ReaderKidZ: One of my favorite aspects of the book is the fact that the protagonist is a boy. You allow Perry to show emotion and cry and express love in a way that’s rare to show in boy characters or even in boys. Did you consider a girl, or was Perry a boy in your mind from the start?
LC: Boy from the start, and pretty fully formed in regard to emotions. I knew who he was from page one. Middle grade characters are really having life done to them. The hardest thing was letting him get mad and show that anger.
ReaderKidZ: When Thomas VanLeer comes to take Perry away, it’s heart-breaking. I couldn’t help but wonder whether the State could do such a thing as easily as it seemed to happen in the book. Are there real cases in which such a thing happened?
LC: Well, of course there are no real cases of an eleven-year-old boy being raised in a prison, as far as I know, so no! I researched first person accounts from kids going into foster care. If they are old enough, they are informed beforehand, as Perry was. But can they ever feel ready for such a change? There is, of course, that moment when it is simply time to go. So again, an emotional truth exists, and the reader has to observe it.
ReaderKidZ:You could have made the Van Leer family the model of a “normal, happy” family, but you didn’t. The VanLeers are decidedly complicated, with unhappy undercurrents. What are you trying to say in making them this way?
LC: I’m interested in the changing composition of the American family; we have plenty of new “normal” out there, and I think letting that sit on the page is important in literature for young people; this is how they will see their own lives mirrored in the storyline. I was also drawing that parallel between Blue River and the VanLeer home—the two homes Perry experienced—and highlighting the fact that every “house” is full of complicated people who often struggle to get along.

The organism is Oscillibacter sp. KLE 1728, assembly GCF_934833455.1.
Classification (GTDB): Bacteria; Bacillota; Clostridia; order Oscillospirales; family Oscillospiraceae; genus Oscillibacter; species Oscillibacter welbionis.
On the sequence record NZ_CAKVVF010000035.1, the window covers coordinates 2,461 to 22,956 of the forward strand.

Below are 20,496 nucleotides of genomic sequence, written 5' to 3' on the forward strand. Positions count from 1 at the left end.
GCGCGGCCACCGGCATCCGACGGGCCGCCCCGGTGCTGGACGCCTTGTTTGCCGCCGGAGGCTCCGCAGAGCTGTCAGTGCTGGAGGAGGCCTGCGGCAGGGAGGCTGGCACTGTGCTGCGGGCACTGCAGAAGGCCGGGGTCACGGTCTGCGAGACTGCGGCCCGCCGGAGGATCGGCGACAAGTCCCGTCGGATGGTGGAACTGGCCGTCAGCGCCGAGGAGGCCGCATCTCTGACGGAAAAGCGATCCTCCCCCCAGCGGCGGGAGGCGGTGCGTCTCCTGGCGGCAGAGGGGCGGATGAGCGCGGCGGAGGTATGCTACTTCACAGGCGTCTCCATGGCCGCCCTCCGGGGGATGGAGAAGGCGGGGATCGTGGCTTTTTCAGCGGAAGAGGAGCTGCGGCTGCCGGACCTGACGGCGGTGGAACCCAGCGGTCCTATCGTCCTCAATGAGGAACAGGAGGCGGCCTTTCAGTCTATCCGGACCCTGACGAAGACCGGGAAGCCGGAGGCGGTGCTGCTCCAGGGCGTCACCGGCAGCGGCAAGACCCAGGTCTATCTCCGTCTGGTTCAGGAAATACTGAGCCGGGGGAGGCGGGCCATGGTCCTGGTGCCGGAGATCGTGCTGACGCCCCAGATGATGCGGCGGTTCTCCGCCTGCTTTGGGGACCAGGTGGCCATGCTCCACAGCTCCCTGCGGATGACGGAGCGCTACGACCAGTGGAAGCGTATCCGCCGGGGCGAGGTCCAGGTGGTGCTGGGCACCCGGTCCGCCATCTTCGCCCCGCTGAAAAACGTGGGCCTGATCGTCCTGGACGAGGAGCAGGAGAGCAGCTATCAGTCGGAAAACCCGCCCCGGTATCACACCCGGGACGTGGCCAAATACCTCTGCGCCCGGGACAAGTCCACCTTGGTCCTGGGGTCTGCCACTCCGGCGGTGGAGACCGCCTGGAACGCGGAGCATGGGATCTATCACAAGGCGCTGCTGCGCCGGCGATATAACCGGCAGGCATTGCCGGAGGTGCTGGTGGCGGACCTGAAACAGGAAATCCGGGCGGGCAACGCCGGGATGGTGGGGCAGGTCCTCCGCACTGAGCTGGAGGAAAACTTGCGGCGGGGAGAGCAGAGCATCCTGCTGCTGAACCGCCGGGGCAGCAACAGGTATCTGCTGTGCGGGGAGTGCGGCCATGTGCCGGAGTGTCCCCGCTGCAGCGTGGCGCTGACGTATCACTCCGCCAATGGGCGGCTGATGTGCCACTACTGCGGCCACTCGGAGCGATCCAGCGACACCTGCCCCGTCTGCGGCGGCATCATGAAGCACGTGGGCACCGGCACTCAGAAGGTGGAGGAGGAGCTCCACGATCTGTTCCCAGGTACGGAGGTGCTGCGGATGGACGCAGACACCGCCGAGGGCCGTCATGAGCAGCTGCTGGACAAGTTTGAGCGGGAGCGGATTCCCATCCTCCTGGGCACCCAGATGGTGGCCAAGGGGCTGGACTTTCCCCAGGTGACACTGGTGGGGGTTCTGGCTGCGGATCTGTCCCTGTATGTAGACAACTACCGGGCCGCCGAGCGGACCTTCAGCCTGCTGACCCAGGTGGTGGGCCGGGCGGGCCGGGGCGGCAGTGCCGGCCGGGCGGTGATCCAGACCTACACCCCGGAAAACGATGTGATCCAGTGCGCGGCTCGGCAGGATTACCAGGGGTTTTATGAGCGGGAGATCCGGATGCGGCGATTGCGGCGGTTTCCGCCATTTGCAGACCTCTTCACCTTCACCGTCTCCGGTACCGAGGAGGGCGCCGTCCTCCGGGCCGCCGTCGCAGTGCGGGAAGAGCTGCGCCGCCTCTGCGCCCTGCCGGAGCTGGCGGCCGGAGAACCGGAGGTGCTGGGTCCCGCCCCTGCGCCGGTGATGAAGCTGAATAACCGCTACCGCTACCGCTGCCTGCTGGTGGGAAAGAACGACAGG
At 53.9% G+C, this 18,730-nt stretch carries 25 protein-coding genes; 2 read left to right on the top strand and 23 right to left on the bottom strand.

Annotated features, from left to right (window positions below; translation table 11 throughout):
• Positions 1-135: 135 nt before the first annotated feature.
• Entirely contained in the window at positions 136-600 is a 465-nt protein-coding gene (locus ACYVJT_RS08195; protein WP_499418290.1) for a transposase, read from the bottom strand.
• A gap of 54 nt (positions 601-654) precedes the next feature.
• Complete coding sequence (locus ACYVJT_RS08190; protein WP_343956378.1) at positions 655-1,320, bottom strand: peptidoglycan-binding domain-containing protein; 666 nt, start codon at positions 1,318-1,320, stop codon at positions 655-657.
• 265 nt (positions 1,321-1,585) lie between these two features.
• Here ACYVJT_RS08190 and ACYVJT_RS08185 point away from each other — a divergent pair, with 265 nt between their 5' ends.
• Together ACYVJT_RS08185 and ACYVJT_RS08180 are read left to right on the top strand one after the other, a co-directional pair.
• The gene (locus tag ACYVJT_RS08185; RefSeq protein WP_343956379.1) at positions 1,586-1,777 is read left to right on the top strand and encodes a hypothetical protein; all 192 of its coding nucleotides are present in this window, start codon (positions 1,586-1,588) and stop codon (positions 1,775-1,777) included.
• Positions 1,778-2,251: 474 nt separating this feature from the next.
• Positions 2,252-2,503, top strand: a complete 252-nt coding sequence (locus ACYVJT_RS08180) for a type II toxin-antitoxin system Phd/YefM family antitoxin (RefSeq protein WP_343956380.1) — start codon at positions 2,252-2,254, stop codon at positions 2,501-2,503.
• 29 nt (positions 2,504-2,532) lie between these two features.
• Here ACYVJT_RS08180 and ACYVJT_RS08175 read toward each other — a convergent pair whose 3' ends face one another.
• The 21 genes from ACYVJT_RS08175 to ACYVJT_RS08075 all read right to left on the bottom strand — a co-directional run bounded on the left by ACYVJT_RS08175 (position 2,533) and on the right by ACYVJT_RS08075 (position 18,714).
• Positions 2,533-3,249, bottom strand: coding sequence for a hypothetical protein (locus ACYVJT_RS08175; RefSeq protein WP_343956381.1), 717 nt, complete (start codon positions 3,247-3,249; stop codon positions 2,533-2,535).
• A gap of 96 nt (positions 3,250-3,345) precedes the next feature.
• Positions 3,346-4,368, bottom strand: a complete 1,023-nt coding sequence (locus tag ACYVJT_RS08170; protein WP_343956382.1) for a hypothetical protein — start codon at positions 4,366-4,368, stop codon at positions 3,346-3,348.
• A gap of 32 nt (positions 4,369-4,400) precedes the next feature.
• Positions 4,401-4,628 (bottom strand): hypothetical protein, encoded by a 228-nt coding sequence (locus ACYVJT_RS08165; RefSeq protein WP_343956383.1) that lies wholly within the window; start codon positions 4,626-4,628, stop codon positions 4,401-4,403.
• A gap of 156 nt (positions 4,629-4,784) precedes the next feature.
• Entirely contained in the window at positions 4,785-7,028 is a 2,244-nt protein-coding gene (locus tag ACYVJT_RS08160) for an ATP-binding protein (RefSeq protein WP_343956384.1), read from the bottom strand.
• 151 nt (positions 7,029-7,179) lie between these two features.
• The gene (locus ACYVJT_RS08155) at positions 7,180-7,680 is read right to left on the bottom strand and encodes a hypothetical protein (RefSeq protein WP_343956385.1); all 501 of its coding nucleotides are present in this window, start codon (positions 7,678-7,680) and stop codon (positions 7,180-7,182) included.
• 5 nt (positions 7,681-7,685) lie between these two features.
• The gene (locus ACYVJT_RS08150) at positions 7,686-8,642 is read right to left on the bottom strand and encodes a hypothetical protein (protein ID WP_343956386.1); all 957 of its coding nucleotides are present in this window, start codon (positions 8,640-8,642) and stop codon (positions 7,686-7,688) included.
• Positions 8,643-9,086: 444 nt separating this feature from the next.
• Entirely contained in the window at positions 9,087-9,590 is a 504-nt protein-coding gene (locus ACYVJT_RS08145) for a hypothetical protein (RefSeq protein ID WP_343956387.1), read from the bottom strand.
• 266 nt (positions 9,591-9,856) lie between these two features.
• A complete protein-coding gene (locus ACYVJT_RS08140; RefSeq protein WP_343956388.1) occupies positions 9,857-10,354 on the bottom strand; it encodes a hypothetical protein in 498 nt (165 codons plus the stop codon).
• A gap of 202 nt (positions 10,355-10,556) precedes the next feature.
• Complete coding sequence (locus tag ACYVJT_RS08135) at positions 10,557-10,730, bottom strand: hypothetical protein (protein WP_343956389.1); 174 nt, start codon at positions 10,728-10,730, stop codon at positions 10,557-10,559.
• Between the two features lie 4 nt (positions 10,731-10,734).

ReaderKidZ: The reader starts out detesting Thomas VanLeer and ends up having great empathy for him. How did you manage this?
LC: That’s hard to answer. I made sure to let that character act out both his best intentions and his imperfections right before Perry’s eyes. Zoey does some coming around in the end in regard to her stepfather, too. That allowed her character to show growth in understanding.
ReaderKidZ: Perry’s investigation into the crime his mother supposedly committed, and the subsequent trial, could have felt contrived and convenient, but didn’t. First of all, congratulations. Secondly, how did you come up with this as an ending? Did you consider alternate endings?
First of all, thanks. Most fiction has to rely on coincidence to some degree. (I love hearing the root word “coincide” when I say so because that’s what a story is all about.) I suppose fiction must rely on some conveniences too—and the writer does have to be careful that she can sell those. But real life is filled with “can’t believe it!” moments, too. I wondered much of my way through how some of those details would be revealed. At some point a solution just makes sense. For a slice of insider fun, I will say this: there were some actual geographical details about intersections and proximity to Lincoln, NE that happened to work in my favor beautifully. Writers can have “can’t believe it!” moments too.
ReaderKidZ is thrilled to have Leslie Connor here and hope you’ll read her newest book and put it into the hands of as many young readers as you can.